Evocation, the drawing out of sensory and emotional associations, is central to the method of “Darlene’s Hospital.” A reading of the first verse paragraph foreshadows Ashbery’s method throughout the poem. The first line picks up the word “hospital” from the title, but what follows the phrase “The hospital” is disorienting. Instead of being given a description of a building, readers are taken into “her” mind, only to be told that “the colors” were not “her idea.” “The colors” seem to be the paint on a picture in progress, and though they are “muddy,” they spew “random evocations everywhere.” By association, the hospital becomes “A secret lavender place you weren’t supposed to look into,” the sky, an unlikely place to hide something.
The phrase “Provided that things should pick up next season” seems to refer to the colors’ evocations but is perhaps just a random clause that might fit into any sentence. Ashbery’s ear is tuned to the clichés, idioms, and commonplace phrases that litter discourse, in contrast to Tennyson’s carefully chosen poetic diction. The next sentence seems to relate to the first but also might appear anywhere. The “it” in “It was a way of living” refers vaguely back to “things” picking up next season, but the only “thing” that has occurred is colors sliding “from the brush” and spewing evocations. The whole beginning of the poem evades saying that anything at all has happened, since “it wasn’t her idea” in the first place.
The phrase “way of living” suggests a way of making a living, so it should come as no surprise that in line 6 “she took a job,” and either the job was not odd or it was not odd that she took the job, though Ashbery never says what her job was. In line 7, “the way many minds have been made up” echoes “her way of thinking” in line 5. Line 8 begins with another unclear reference to “It,” but immediately clarifies the reference as being to “the color,” which takes one back to the beginning of the poem. To disorient readers further, the color climbs “the apple of the sky,” described incongruously as a “secret lavender place.”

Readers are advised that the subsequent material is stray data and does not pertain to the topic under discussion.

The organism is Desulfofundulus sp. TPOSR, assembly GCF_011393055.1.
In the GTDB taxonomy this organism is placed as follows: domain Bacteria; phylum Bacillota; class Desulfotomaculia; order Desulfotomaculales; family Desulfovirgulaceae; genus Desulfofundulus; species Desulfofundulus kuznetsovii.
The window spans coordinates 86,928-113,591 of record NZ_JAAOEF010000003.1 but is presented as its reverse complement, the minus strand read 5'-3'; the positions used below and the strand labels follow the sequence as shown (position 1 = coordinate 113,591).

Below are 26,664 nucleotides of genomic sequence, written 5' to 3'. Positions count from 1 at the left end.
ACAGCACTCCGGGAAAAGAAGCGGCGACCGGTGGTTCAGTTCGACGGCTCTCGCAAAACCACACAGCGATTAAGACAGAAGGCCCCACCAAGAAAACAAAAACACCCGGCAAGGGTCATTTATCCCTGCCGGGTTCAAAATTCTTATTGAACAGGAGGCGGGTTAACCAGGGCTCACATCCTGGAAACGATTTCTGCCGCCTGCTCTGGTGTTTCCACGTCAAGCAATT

The tone of the whole verse paragraph is light and whimsical, as “the apple of the sky” (a slight shift from clichéd “apple of her eye”) might emphasize, confirmed by the line “And then a sneeze would come along.” “Sneeze,” suggesting an ailment, is the first word that seems to have anything to do with hospitals. The sneeze blows one from the sky to the shore as, again toying with readers’ expectations, lines 10-14 say the sneeze has the beneficial effect of keeping “us” from being “too far out from shore,” and goes on to mention “a milky afternoon/ Somewhere in late August” with “traffic flowing like mucus,” a natural associative link with a sneeze. The last two lines of the verse paragraph refer to an unspecified “they” and an unclear “its,” along with an idiomatic phrase, “it’s too bad,” which is later echoed by the last phrase of the paragraph, “it’s too late.”
Last Updated on May 7, 2015, by eNotes Editorial. Word Count: 129
Bloom, Harold, ed. John Ashbery: Comprehensive Research and Study Guide. Philadelphia: Chelsea House, 2004.
Casper, Robert N. “Interview with John Ashbery.” Jubilat 9 (Fall/Winter, 2004): 44-50.
Herd, David. John Ashbery and American Poetry. New York: Palgrave, 2000.
Lehman, David, ed. Beyond Amazement: New Essays on John Ashbery. Ithaca, N.Y.: Cornell University Press, 1980.
Moramarco, Fred. “Across the Millennium: The Persistence of John Ashbery.” American Poetry Review 33 (March/April, 2004): 39-41.
Shapiro, David. John Ashbery: An Introduction to the Poetry. New York: Columbia University Press, 1979.
Shoptaw, John. On the Outside Looking Out: John Ashbery’s Poetry. Cambridge, Mass.: Harvard University Press, 1994.
Vincent, John. “Reports of Looting and Insane Buggery Behind Altars: John Ashbery’s Queer Poetics.” Twentieth Century Literature 44 (Summer, 1998): 155-175.
Yau, John. “The Poet as Art Critic.” American Poetry Review 34 (May/June, 2005): 45-50.